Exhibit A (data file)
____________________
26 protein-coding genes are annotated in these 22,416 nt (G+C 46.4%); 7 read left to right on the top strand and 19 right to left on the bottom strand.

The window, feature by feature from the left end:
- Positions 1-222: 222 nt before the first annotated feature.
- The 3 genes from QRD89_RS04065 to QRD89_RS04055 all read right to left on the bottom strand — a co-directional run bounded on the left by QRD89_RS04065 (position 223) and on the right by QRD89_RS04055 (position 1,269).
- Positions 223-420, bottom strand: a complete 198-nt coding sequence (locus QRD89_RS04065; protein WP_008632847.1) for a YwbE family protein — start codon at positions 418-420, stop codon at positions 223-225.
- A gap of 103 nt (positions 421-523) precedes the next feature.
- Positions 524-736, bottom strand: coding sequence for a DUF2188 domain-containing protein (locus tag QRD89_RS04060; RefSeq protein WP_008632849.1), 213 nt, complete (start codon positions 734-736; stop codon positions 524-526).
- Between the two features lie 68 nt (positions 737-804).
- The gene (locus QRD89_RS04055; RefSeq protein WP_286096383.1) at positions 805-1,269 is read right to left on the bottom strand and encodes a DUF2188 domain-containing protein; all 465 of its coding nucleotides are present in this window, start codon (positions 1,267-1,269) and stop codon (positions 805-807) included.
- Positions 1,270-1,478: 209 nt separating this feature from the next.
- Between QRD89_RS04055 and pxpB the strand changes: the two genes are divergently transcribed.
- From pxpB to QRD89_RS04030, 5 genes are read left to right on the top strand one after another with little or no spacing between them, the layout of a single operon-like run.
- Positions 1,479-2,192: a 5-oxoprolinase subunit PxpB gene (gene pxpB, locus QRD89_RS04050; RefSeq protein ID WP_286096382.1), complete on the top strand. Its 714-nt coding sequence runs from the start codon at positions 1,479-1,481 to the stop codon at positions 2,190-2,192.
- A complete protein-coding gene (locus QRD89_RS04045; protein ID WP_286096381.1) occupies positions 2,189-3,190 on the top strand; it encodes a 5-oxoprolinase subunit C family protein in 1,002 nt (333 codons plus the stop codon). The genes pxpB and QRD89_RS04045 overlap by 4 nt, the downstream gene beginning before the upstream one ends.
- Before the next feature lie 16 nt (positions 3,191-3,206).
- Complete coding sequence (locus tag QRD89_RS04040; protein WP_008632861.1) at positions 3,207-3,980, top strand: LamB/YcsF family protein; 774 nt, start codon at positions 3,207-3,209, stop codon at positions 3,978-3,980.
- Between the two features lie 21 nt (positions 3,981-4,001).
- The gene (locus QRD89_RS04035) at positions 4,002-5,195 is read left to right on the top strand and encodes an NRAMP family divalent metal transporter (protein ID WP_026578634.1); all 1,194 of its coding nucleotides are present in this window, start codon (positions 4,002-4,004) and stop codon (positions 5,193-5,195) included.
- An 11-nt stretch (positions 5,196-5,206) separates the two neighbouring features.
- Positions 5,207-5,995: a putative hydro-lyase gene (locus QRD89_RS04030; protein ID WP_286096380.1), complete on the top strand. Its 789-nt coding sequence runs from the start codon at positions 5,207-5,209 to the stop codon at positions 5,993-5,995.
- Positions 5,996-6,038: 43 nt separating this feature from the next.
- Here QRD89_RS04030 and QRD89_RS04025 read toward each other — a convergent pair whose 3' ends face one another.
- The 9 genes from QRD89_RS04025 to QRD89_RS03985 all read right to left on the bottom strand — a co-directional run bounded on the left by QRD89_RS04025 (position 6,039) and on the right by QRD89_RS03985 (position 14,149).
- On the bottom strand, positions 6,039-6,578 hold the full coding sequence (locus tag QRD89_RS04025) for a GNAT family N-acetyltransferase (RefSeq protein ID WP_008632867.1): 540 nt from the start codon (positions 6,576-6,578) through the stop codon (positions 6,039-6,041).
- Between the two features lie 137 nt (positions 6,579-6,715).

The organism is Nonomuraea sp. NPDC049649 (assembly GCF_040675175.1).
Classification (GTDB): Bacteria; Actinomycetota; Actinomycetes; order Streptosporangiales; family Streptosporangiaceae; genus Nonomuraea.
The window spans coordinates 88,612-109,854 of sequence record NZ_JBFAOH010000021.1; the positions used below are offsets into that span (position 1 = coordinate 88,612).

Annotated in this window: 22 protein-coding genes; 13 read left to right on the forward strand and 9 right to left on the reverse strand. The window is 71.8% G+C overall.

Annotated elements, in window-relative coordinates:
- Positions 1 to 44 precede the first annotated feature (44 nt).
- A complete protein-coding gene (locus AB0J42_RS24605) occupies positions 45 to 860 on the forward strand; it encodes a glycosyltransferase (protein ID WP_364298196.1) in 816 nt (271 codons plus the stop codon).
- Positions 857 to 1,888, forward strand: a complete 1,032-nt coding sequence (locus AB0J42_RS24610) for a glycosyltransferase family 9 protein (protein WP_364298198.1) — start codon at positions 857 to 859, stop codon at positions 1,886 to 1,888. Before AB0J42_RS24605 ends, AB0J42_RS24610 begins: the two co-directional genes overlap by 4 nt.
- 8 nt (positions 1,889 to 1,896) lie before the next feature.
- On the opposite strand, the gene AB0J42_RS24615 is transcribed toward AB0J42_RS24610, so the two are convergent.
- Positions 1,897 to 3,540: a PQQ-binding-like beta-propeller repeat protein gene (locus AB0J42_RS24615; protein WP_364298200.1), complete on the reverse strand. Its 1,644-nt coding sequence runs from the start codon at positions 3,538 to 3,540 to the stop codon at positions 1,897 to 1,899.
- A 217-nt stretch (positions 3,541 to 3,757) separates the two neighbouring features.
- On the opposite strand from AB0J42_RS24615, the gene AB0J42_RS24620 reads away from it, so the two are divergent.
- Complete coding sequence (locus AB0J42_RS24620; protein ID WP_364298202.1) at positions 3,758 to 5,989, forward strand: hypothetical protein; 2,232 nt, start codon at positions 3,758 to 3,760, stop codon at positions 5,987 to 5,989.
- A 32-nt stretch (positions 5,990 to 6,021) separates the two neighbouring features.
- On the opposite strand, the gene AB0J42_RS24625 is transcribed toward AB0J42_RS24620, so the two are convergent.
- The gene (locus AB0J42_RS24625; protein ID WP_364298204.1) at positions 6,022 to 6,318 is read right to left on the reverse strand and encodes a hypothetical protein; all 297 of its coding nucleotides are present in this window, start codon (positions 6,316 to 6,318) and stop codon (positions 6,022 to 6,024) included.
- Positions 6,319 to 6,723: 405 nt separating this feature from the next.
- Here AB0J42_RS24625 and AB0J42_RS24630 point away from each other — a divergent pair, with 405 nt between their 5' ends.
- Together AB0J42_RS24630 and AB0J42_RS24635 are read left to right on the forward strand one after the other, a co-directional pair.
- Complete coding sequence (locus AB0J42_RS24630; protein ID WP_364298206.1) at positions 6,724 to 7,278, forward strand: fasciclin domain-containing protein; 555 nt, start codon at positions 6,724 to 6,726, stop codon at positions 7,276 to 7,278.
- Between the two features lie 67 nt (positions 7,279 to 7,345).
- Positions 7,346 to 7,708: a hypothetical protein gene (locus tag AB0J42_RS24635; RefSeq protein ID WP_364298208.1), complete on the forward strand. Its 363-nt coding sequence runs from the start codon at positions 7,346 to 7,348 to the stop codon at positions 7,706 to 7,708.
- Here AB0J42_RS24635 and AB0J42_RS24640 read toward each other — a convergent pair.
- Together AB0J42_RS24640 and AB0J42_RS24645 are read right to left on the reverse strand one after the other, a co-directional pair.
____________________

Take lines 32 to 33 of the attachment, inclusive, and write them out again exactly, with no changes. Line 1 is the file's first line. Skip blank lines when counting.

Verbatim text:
- A complete protein-coding gene (locus AB0J42_RS24605) occupies positions 45 to 860 on the forward strand; it encodes a glycosyltransferase (protein ID WP_364298196.1) in 816 nt (271 codons plus the stop codon).
- Positions 857 to 1,888, forward strand: a complete 1,032-nt coding sequence (locus AB0J42_RS24610) for a glycosyltransferase family 9 protein (protein WP_364298198.1) — start codon at positions 857 to 859, stop codon at positions 1,886 to 1,888. Before AB0J42_RS24605 ends, AB0J42_RS24610 begins: the two co-directional genes overlap by 4 nt.